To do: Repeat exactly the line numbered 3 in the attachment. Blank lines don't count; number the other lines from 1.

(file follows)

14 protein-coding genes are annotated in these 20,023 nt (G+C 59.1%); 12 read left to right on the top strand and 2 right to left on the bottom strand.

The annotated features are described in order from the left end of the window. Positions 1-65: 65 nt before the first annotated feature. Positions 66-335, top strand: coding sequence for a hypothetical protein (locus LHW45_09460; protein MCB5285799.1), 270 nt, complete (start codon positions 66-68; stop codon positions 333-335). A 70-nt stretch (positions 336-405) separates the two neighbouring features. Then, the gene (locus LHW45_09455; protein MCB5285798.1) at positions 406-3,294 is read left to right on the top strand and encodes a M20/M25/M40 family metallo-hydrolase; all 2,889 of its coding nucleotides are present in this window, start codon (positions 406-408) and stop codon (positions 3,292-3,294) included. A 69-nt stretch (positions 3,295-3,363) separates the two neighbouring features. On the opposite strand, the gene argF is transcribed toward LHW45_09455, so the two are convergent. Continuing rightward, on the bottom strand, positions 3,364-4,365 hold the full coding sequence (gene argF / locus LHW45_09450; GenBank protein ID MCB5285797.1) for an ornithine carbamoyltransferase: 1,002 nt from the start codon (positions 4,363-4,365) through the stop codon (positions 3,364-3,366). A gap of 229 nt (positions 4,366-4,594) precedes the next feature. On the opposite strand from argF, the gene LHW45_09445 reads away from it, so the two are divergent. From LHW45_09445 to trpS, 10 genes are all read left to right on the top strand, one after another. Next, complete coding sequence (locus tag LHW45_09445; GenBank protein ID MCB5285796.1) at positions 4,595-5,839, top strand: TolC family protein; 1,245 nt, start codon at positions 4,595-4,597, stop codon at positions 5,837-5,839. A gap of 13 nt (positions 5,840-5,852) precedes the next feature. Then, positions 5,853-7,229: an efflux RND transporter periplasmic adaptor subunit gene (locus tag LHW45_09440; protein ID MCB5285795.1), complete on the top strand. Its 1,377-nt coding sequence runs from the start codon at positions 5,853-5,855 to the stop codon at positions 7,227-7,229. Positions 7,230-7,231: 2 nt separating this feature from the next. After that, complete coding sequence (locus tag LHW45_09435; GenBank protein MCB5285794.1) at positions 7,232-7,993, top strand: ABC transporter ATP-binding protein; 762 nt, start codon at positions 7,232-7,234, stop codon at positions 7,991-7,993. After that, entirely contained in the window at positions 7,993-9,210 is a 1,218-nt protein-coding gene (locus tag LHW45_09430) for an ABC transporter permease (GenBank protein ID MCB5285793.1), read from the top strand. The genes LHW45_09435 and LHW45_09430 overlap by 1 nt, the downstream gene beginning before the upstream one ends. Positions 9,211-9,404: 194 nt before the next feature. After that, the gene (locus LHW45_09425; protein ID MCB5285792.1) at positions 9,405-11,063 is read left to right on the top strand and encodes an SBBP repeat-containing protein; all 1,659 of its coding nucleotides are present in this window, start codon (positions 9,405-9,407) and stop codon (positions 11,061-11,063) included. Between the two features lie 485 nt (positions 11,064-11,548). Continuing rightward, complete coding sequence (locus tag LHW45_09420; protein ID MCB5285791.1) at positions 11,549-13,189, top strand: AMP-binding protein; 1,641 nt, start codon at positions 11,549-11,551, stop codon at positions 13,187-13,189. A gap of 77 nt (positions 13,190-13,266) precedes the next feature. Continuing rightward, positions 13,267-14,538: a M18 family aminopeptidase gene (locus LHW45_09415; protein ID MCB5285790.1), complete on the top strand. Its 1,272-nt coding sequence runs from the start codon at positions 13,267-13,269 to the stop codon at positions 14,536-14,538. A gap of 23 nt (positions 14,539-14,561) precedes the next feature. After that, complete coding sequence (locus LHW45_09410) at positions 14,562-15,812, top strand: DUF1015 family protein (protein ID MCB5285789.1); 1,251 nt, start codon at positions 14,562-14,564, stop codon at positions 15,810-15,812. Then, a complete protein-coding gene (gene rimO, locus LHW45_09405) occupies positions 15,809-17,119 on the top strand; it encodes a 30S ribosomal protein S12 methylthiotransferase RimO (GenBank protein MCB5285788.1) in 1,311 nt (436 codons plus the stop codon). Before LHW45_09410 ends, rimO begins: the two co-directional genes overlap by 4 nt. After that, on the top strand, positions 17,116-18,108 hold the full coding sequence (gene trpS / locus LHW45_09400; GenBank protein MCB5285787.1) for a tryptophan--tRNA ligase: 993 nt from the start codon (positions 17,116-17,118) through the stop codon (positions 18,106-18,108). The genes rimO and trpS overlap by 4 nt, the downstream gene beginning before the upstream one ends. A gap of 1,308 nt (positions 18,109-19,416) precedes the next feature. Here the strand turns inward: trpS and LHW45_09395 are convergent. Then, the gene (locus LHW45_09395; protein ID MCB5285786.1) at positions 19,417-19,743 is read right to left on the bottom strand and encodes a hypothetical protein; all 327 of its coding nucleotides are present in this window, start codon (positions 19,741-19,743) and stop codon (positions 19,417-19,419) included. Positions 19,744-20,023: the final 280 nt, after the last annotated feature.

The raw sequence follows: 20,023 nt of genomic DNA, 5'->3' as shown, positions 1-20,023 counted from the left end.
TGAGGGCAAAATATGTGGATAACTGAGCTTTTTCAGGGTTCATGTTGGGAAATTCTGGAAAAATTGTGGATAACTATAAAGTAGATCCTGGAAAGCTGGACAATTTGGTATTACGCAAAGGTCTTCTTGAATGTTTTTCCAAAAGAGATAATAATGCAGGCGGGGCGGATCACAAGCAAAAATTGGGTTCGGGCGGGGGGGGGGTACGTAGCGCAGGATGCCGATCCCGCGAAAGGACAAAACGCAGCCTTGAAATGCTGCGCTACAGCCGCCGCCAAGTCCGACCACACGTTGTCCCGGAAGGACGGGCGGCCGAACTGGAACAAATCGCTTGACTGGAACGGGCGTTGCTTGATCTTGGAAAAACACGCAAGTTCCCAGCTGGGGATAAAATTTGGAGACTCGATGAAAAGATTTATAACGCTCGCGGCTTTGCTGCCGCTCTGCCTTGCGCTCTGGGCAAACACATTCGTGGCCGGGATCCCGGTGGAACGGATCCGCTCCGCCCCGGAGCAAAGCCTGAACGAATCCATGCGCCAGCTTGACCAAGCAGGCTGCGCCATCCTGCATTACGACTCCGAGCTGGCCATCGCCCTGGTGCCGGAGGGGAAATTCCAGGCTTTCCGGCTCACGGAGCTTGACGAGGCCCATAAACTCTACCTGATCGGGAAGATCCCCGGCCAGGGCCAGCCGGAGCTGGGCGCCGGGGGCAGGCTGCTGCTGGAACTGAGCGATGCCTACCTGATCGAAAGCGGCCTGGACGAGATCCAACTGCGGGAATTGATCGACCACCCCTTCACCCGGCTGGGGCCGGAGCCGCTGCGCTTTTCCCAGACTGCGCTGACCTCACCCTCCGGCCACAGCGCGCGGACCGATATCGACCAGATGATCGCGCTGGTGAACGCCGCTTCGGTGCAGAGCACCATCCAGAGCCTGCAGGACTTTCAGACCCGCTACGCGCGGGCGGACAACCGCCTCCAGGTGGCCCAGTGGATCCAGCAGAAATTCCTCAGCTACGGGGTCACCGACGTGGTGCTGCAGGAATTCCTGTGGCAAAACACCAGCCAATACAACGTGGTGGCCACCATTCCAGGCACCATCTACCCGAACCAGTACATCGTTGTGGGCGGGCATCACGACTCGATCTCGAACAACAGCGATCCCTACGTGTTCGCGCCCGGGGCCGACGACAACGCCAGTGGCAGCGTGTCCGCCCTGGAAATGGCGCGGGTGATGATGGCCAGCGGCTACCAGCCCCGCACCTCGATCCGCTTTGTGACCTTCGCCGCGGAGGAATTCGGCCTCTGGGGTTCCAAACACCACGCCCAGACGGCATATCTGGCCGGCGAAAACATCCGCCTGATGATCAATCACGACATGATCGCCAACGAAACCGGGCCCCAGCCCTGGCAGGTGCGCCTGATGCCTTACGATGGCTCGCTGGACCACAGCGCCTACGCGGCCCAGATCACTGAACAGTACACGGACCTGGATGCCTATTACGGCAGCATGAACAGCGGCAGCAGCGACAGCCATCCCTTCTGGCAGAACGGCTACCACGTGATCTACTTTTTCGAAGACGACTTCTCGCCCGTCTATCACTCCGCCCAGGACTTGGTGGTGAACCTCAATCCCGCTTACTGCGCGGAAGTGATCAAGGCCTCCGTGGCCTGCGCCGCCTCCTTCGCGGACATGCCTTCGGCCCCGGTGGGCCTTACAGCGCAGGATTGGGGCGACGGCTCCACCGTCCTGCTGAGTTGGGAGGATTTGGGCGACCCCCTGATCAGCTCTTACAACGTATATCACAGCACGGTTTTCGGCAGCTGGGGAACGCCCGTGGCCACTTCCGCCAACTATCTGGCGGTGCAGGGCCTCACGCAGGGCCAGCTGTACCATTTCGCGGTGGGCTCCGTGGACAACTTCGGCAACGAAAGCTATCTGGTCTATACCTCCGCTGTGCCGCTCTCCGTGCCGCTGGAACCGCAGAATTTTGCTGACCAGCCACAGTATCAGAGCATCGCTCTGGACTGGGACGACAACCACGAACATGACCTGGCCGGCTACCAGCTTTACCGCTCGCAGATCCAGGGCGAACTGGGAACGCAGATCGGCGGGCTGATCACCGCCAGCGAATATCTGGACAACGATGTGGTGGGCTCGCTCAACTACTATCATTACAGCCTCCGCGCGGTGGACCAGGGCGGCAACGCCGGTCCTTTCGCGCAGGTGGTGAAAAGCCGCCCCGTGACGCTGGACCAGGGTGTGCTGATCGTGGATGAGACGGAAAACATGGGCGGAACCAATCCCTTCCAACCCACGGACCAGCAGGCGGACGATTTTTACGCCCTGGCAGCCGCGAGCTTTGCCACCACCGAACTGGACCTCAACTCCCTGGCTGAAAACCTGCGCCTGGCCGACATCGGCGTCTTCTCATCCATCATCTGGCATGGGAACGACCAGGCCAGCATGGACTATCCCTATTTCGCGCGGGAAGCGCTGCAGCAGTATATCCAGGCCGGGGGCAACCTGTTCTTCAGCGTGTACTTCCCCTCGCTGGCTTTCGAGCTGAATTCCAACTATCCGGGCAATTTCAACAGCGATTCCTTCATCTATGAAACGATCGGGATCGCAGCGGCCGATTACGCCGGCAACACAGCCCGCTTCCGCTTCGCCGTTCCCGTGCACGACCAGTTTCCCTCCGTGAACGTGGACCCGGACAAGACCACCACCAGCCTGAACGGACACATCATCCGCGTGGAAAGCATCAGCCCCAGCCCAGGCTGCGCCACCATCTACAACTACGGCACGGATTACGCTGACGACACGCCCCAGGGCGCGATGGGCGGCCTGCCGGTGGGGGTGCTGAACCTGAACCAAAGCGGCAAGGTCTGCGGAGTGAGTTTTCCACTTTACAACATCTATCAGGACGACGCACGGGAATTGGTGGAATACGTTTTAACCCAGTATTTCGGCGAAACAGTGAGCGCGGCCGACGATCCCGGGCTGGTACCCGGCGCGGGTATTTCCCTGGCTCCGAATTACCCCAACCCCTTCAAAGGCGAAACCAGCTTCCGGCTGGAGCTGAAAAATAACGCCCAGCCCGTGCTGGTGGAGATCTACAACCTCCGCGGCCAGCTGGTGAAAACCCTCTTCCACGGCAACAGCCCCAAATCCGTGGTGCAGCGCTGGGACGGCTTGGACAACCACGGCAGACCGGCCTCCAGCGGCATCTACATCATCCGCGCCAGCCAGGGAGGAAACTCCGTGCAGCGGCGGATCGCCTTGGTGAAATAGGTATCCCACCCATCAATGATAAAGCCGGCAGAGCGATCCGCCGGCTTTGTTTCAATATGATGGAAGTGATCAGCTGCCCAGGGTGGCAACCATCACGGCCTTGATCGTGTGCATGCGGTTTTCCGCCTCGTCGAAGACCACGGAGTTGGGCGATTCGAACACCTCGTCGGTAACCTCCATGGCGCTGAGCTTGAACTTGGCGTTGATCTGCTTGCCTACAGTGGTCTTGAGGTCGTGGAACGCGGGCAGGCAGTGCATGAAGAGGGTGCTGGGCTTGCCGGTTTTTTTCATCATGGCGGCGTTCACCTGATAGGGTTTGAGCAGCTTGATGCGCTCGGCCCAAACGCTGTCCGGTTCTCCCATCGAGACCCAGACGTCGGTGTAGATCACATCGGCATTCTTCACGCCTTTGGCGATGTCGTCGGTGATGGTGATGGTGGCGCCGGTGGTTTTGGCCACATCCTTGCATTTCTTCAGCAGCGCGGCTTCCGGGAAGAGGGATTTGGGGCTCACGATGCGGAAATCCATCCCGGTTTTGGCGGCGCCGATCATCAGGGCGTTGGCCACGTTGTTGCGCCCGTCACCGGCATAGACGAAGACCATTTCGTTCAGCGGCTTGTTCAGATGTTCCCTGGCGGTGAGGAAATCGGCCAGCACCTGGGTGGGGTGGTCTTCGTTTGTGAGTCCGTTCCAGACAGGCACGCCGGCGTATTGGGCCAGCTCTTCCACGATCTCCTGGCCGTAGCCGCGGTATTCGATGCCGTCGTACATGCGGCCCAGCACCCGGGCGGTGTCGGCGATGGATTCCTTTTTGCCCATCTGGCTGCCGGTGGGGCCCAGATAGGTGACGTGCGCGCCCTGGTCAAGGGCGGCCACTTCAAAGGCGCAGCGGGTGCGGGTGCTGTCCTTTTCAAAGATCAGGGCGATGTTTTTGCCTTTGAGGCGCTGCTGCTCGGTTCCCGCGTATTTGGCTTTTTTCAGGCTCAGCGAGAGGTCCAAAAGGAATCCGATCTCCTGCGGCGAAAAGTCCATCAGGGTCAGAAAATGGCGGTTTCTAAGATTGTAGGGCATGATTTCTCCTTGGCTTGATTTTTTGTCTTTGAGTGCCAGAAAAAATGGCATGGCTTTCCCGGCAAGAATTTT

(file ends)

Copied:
The raw sequence follows: 20,023 nt of genomic DNA, 5'->3' as shown, positions 1-20,023 counted from the left end.